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Why the Supreme Court pick should not matter much
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The Constitution of the United State of America does not expressly give the Supreme Court the power to declare unconstitutional the acts of the President or the acts of the Legislative branch.

The Supreme Court has the clear constitutional power to rule over any lessor federal court or the acts of state courts, but it does not have power over the other two coequal branches of the federal government.

This assertion that the Supreme Court is not supreme in all matters is shocking to modern thinking. It was not always so.

The erroneous claim of that superior power over the other two branches of the government was made by the Supreme Court itself, under John Marshall, early on and it was monumentally wrong.

That wrong turn has brought us slowly to today and the heated fight over the selection of a next high Lord to rule over us.

The Supreme Court now makes the law from thin air and we are forced by the threat of violence to comply with the wishes of its members.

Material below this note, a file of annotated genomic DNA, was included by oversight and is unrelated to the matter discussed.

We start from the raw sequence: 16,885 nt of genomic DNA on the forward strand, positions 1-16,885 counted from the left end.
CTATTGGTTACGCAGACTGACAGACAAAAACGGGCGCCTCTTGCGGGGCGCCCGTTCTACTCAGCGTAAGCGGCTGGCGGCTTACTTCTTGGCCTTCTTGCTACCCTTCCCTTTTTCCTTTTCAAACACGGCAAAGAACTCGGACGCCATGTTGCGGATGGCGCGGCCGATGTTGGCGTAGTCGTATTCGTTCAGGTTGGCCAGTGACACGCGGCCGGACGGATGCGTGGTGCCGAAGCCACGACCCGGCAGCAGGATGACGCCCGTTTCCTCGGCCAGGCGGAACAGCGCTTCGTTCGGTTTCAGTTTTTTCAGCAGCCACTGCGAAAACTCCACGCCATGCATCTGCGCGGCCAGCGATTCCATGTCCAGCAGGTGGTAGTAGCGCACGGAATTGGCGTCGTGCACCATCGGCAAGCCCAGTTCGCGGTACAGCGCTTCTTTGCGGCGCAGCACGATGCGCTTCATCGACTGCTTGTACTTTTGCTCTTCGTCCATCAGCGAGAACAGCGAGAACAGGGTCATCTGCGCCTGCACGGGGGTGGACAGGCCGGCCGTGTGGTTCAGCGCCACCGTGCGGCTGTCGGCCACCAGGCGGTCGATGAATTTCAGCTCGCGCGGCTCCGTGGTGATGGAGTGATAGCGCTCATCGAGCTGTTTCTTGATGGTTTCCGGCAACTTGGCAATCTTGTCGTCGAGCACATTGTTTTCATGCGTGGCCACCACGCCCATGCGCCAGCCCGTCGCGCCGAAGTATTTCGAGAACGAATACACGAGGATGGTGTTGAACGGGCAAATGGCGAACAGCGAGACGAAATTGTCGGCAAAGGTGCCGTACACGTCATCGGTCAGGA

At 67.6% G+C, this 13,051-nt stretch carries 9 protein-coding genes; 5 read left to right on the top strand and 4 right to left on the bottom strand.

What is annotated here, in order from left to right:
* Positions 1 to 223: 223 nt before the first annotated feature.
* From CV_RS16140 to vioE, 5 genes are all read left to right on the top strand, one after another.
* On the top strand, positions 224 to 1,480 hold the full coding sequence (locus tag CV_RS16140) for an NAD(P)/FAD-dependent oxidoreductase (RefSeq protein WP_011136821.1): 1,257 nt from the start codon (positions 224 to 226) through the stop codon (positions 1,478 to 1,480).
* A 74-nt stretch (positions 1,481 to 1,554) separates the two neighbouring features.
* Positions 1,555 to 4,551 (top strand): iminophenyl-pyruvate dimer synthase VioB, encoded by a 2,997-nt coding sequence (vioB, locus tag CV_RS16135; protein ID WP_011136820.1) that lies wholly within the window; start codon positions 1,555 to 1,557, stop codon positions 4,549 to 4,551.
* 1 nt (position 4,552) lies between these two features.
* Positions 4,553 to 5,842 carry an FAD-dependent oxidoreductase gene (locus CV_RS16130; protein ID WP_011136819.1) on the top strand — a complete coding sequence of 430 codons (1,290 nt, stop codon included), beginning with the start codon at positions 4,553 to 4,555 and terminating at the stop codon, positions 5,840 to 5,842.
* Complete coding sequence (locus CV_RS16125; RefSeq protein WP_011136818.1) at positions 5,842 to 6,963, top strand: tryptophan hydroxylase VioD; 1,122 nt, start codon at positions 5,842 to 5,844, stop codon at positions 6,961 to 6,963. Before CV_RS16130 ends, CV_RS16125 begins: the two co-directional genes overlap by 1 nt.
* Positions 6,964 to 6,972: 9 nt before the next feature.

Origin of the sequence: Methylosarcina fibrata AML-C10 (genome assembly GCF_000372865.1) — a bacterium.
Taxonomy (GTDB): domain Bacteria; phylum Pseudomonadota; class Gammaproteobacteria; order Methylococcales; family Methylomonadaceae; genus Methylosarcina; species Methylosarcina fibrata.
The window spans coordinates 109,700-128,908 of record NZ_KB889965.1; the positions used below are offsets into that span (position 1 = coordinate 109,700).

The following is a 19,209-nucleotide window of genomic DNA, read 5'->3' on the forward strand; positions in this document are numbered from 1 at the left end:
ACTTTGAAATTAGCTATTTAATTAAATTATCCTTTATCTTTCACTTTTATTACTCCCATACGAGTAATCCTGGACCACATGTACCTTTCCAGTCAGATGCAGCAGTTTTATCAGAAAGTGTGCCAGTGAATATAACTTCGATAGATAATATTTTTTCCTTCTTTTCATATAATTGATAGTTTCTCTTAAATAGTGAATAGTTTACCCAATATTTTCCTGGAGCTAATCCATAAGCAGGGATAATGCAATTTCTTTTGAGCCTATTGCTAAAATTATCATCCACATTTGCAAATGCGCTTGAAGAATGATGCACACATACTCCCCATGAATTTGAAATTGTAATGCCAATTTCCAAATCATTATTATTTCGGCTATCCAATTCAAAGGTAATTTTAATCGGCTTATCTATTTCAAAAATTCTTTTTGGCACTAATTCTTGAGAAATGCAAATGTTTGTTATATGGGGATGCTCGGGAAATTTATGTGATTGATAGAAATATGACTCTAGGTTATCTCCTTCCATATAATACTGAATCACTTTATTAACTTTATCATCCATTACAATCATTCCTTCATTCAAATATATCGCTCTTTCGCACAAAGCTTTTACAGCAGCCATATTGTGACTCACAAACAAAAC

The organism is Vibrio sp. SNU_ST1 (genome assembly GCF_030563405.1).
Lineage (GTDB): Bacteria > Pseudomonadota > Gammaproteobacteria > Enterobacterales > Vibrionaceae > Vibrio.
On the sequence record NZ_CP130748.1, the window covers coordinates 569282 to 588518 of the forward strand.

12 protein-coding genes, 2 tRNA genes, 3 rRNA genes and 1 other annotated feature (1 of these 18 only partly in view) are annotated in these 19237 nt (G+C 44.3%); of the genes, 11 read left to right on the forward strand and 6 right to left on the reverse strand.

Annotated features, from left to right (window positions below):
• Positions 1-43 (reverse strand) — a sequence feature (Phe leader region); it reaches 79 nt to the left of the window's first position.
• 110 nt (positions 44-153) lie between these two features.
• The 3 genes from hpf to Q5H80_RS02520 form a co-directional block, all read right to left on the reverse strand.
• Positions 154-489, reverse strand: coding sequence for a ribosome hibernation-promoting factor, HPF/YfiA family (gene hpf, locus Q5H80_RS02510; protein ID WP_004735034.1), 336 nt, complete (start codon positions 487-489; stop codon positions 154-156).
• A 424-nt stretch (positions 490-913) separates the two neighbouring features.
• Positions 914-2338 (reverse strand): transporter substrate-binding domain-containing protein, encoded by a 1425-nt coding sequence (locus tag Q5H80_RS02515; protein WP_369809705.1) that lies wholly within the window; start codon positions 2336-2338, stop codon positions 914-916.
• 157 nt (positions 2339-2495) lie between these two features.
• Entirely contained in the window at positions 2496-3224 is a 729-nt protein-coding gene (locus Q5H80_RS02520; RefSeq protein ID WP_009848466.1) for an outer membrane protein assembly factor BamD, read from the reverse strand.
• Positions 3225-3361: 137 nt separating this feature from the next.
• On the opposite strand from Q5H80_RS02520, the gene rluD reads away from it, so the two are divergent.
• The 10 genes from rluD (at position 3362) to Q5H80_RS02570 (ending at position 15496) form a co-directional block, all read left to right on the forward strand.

The intent and clear wording of the constitution was that law would be made by congress and enforced by the president.

The people, by their votes for the president and the congress, would then right any wrongs committed by those two branches.

The Supreme Court would only concern itself with the legal matters of all lessor federal and state courts.

The reason that the fight over the next appointment of a justice for the Supreme Court will be so bitter is that so much of our own daily lives rides on this appointment decision.

A new justice should not be this important and it would not be if the people had asserted themselves when Marshall started the chain to ruin.

At the end of the day, the people of the United States will have to fix this or become content to live under the tyranny of nine robed people who do not represent us and are beyond the reach of our ballot box.

Sometime, somewhere, out there in the distant years, if armed rebellion comes again with all the horrors it may bring to my grandchildren, at the heart of the cause will be Marshall's error.

Gary Pichon, Marble Hill